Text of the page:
I’ve spoken and written often about using Excel to connect to SQL and other databases. Too often, IT gets caught up in a latest and greatest tool debate, but when it gets down to the results, your CxO’s and worker bees just look at you and say… “But I want it in Excel”. So, this is How to Connect to SQL from Excel… it’s really quite simple.
First off, you’ll need access to a SQL database. While you most likely have access to SQL/SSMS, for the demonstration you can install SQL Express on your local PC. The download is available from Microsoft. If you already have SQL, that saves a step.
Next, we recommend testing with a sample database, such as Adventure Works. You may have used this in classes and it is available for a quick download at sites such as CodePlex. We won’t go into the details here, but you should get Adventure Works installed and be able to run SSMS (SQL Server Management Studio). You must have this working with proper access to proceed.
Connecting to SQL from Excel only takes a couple of minutes. You need to start SSMS to get the name of your server. Now you can do the connection from Excel.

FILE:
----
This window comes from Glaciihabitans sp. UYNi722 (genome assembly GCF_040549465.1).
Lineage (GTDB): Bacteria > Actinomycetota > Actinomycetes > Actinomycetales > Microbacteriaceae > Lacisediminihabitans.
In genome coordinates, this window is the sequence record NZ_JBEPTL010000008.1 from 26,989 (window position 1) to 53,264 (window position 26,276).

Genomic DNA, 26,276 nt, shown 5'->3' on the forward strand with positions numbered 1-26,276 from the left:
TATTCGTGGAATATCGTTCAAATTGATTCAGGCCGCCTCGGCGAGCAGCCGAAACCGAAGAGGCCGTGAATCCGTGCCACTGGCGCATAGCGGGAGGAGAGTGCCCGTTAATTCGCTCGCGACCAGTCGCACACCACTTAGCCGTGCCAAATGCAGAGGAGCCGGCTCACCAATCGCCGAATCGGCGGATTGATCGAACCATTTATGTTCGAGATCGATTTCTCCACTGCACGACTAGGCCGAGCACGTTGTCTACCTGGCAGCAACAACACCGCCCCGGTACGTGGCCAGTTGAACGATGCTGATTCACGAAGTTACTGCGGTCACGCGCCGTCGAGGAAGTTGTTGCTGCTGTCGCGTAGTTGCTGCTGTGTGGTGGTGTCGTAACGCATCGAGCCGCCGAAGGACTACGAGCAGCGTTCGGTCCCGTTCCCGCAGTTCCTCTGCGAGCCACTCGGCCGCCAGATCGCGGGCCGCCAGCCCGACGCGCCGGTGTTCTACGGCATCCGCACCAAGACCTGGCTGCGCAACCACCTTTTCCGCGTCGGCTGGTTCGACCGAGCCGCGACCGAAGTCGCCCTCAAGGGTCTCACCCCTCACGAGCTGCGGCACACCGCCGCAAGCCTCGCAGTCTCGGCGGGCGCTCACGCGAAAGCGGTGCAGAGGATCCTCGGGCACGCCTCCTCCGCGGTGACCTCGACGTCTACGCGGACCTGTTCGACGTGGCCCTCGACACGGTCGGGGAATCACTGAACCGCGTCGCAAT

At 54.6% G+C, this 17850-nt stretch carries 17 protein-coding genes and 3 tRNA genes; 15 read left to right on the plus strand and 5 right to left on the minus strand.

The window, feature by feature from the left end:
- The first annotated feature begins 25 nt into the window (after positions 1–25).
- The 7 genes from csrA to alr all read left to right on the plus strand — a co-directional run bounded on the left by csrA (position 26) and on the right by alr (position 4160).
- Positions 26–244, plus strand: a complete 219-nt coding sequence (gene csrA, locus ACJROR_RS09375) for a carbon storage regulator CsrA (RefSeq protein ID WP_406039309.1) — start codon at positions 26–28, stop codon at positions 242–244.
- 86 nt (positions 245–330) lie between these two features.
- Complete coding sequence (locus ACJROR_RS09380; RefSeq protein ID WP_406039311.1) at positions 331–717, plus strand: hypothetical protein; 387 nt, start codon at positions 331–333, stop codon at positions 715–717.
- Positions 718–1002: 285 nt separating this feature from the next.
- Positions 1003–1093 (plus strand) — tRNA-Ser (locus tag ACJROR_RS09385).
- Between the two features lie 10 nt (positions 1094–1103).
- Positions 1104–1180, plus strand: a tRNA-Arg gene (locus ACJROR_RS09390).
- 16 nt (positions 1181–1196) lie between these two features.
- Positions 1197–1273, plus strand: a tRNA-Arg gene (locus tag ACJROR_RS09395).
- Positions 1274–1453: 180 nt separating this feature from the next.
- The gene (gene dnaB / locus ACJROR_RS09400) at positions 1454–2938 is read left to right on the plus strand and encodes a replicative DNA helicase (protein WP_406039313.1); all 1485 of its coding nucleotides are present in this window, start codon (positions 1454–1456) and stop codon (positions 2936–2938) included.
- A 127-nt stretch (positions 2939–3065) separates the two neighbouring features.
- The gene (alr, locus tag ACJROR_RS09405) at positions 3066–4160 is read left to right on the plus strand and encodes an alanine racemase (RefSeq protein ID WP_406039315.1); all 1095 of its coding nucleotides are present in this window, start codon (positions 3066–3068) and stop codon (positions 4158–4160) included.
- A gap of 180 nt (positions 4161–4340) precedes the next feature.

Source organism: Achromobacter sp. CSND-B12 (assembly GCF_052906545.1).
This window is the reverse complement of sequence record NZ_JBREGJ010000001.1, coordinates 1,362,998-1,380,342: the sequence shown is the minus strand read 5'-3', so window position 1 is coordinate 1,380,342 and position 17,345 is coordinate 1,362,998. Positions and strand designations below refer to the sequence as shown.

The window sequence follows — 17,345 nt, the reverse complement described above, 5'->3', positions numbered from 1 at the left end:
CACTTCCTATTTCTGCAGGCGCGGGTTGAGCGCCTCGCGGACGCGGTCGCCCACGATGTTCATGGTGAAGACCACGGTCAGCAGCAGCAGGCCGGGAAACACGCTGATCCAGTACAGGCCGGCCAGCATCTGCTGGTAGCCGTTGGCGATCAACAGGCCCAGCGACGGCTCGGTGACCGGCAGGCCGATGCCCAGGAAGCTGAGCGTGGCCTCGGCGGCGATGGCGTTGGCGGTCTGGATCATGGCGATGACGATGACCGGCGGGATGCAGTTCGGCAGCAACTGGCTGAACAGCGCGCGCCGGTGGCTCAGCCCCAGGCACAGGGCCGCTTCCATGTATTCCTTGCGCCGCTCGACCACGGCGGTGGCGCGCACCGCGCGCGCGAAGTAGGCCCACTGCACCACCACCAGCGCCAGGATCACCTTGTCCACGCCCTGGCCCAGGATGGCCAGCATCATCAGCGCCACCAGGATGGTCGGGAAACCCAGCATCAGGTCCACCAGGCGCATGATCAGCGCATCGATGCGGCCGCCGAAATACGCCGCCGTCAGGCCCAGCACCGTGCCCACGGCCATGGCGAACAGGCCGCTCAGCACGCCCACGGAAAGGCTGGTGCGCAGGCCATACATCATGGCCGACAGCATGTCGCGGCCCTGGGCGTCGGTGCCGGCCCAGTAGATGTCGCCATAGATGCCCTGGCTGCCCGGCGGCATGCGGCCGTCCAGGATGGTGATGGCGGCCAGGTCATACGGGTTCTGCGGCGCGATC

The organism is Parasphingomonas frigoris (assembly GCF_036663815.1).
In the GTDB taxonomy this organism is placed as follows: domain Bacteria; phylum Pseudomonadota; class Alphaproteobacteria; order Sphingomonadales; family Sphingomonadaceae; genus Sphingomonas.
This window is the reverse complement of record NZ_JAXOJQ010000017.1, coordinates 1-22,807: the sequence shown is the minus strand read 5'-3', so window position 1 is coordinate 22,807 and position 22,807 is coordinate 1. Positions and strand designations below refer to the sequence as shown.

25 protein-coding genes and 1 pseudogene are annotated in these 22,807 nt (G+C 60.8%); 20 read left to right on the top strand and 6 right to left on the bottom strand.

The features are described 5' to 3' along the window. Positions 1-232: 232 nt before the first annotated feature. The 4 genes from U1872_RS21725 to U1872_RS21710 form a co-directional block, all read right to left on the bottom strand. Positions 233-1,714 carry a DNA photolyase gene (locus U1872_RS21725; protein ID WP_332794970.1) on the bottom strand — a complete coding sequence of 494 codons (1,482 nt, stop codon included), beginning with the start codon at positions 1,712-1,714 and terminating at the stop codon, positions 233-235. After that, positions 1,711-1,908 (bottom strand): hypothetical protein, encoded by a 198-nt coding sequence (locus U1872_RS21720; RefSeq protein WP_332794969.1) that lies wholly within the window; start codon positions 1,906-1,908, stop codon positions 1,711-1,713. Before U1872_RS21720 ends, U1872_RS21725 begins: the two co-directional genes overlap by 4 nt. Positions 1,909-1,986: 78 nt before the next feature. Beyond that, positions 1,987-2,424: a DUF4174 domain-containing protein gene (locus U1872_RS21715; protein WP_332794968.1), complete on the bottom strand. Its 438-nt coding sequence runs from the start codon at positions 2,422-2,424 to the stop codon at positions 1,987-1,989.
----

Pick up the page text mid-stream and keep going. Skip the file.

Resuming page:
Start a new spreadsheet, then from the top ribbon click “Data”, then “From Other Sources” and then “From Microsoft Query”. Depending on your version of Excel, it should look something like this image. A window will pop up for you to choose a data source. Click “<New Data Source>”.
- Give your data Source a name that’s meaningful. You won’t need to add this every time, just once.
- Select the SQL Server driver, then click OK.
- Hand Type the name of the server you saw in SSMS. While there is a pull down, it never seems to work for us. Caution, if you make a typo, it will spin for a few minutes.
- The connection supports windows and SSMS authentication. Use whatever you set up, but for this demo we used Windows Authentication.
- Finally select the data base (go ahead and use the pull down this time) and optionally the language, then “OK” and “OK”.
Un-click the “Use the Query Wizard…”. I personally never use it and really don’t like it.
Once you click the Data Source Name, you will see the MS Query window and can begin creating your first report! That’s it! That’s How to Connect to SQL from Excel!
To learn how to use MS Query in Excel, check out one of our presentations at a SQL Saturday or related event.
If you missed the demonstration, please Contact Us for some private training and consulting!